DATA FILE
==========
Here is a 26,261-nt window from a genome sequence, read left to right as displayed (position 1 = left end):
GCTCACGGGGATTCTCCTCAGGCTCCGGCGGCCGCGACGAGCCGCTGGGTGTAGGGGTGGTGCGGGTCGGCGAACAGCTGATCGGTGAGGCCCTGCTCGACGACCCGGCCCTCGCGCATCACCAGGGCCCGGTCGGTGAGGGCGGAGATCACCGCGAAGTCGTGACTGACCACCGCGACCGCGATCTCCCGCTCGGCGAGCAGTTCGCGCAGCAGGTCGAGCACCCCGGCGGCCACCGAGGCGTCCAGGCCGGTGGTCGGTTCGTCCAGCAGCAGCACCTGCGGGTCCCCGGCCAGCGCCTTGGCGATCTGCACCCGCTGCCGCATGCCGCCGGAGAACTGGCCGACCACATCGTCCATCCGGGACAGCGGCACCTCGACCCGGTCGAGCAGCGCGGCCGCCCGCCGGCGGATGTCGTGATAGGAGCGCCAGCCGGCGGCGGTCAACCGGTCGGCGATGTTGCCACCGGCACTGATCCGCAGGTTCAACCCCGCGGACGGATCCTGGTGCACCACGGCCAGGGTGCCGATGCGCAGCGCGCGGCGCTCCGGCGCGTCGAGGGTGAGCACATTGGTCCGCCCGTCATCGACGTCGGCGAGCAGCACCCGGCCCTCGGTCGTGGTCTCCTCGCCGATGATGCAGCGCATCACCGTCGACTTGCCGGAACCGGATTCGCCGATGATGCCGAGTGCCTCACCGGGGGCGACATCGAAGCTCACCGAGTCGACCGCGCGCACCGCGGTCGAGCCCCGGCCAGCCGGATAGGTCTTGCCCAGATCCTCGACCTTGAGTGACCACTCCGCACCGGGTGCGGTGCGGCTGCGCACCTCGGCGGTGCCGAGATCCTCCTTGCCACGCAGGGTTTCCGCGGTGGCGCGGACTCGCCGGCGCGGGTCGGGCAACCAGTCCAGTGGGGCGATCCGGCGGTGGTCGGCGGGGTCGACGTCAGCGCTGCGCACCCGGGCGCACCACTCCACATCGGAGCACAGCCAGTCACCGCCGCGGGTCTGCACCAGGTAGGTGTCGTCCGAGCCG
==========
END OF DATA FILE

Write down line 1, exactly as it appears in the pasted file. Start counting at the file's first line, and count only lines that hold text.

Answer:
Here is a 26,261-nt window from a genome sequence, read left to right as displayed (position 1 = left end):